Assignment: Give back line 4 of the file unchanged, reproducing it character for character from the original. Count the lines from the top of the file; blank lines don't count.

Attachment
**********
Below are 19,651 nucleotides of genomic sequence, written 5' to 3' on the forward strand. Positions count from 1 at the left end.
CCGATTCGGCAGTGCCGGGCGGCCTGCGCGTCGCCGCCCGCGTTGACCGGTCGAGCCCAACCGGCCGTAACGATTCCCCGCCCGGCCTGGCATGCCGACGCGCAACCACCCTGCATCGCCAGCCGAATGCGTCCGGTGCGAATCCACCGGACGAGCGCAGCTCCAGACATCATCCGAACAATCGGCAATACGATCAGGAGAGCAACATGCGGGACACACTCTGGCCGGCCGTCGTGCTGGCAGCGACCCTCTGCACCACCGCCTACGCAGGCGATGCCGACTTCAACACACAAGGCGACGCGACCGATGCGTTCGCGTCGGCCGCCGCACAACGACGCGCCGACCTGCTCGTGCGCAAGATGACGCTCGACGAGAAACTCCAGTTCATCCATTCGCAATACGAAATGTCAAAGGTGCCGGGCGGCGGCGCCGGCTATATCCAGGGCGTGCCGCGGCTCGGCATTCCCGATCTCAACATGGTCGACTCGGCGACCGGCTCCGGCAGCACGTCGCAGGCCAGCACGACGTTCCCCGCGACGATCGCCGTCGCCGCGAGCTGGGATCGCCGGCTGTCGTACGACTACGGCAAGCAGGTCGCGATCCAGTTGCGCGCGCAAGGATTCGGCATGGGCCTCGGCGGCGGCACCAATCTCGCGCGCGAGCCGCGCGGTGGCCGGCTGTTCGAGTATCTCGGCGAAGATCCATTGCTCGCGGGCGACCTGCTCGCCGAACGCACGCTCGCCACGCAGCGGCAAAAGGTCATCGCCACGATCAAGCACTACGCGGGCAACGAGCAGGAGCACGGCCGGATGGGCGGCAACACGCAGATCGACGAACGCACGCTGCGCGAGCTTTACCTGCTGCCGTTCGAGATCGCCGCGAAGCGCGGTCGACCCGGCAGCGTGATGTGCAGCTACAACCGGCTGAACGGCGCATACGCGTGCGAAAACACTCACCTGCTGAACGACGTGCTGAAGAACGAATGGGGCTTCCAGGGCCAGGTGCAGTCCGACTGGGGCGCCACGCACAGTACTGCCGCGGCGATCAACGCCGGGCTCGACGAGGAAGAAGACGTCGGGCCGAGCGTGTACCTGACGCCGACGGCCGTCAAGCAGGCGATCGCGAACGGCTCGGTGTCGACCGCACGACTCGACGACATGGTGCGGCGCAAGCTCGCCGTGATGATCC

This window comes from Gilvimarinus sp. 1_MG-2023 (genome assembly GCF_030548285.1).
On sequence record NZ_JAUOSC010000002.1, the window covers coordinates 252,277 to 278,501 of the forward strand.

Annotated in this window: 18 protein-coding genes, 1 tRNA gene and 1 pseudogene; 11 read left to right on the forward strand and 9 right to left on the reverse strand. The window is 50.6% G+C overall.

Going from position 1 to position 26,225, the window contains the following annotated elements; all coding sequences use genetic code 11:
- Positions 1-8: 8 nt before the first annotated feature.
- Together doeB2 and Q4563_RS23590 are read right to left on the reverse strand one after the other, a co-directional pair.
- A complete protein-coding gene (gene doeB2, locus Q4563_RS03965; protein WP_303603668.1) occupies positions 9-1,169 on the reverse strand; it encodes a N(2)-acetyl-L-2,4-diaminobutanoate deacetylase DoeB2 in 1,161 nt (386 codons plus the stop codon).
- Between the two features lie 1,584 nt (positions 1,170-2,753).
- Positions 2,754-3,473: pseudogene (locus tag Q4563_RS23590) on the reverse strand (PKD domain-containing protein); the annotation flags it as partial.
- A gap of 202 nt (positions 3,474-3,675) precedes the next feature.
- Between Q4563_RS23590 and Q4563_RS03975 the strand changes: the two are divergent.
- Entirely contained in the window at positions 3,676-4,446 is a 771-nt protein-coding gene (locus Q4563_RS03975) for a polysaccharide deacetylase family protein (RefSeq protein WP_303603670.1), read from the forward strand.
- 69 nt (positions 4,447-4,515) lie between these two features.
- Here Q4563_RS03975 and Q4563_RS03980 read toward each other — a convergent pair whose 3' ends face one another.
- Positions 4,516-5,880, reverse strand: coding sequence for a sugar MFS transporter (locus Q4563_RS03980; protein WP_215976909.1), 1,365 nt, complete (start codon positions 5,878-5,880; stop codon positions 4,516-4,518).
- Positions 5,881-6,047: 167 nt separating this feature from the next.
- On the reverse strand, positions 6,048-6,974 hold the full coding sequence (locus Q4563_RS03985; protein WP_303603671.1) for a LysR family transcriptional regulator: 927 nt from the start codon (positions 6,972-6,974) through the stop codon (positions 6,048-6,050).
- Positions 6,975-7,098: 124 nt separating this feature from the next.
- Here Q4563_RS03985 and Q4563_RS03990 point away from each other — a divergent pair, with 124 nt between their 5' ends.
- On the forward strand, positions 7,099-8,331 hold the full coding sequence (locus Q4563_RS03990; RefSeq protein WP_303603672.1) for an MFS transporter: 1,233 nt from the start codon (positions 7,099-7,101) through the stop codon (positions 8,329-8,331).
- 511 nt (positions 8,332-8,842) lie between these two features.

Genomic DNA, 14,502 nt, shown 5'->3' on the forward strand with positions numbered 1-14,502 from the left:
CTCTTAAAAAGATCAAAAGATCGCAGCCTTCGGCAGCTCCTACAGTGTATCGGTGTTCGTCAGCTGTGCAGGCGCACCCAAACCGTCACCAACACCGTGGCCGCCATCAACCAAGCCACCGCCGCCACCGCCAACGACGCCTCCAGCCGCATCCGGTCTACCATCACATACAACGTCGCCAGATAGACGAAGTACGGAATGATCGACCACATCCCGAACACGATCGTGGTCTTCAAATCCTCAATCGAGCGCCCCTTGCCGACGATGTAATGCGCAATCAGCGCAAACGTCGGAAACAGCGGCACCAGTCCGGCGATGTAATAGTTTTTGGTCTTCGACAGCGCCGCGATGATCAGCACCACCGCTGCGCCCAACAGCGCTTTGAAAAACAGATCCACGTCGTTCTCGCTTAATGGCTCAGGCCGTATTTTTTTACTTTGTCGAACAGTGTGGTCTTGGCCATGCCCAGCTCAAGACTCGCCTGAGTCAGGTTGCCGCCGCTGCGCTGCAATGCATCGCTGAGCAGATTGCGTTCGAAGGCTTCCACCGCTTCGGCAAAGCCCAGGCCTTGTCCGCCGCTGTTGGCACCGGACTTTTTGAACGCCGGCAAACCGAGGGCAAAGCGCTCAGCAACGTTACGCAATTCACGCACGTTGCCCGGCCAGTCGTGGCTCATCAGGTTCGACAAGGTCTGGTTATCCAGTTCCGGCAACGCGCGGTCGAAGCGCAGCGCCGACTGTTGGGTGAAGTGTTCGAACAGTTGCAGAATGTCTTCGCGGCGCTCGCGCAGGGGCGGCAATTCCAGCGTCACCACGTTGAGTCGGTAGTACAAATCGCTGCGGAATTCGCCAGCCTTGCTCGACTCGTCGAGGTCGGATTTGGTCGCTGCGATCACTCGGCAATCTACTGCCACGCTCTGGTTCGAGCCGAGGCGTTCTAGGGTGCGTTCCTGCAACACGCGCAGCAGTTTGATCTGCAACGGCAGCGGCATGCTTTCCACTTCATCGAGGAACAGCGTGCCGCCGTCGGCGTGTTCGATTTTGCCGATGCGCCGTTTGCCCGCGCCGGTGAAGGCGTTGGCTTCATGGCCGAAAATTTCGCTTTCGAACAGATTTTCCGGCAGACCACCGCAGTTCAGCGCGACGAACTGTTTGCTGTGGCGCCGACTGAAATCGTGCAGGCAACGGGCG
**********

On sequence record NZ_JAUOSC010000002.1, the window covers coordinates 252,277 to 278,501 of the forward strand.